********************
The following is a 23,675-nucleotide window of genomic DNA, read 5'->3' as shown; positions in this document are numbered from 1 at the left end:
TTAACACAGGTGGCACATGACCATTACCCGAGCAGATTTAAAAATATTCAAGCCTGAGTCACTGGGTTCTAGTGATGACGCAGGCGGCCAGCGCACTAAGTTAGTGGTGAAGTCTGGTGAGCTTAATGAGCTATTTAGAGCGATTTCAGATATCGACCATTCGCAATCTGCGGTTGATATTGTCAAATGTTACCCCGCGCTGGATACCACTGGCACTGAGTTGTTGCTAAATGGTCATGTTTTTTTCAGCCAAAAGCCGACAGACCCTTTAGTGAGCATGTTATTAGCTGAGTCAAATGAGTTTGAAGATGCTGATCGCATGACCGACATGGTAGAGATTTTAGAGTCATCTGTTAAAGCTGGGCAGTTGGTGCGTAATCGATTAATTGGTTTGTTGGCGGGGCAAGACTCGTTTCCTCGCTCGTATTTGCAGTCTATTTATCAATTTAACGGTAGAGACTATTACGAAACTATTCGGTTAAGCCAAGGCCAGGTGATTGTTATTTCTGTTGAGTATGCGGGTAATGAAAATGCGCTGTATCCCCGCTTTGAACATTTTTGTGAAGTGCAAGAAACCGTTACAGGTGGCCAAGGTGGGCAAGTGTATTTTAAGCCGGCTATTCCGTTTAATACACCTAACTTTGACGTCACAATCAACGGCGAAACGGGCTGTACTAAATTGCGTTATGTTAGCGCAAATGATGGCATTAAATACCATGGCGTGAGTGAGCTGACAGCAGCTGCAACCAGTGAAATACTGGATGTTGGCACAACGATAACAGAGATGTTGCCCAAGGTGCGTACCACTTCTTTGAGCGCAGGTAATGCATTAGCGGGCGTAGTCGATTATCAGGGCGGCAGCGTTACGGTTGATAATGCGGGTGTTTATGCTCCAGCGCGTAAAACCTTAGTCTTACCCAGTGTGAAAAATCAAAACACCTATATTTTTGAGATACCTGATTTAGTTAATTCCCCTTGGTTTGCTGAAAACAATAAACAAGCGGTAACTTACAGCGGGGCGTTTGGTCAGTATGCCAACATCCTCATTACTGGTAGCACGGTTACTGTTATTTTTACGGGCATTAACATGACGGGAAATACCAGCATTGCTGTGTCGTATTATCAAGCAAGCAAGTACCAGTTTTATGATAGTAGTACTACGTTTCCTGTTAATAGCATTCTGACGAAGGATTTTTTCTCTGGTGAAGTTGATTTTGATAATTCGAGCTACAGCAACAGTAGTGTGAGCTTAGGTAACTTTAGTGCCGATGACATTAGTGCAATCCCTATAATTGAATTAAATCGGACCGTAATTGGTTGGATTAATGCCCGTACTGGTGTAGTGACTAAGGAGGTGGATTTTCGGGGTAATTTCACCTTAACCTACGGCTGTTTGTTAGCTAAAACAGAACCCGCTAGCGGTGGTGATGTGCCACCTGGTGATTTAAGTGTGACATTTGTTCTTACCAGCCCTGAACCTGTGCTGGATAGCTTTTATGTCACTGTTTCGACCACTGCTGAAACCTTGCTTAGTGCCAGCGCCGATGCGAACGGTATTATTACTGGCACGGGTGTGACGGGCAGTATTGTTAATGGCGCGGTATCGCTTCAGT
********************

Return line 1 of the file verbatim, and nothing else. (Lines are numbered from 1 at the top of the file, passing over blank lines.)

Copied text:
The following is a 23,675-nucleotide window of genomic DNA, read 5'->3' as shown; positions in this document are numbered from 1 at the left end: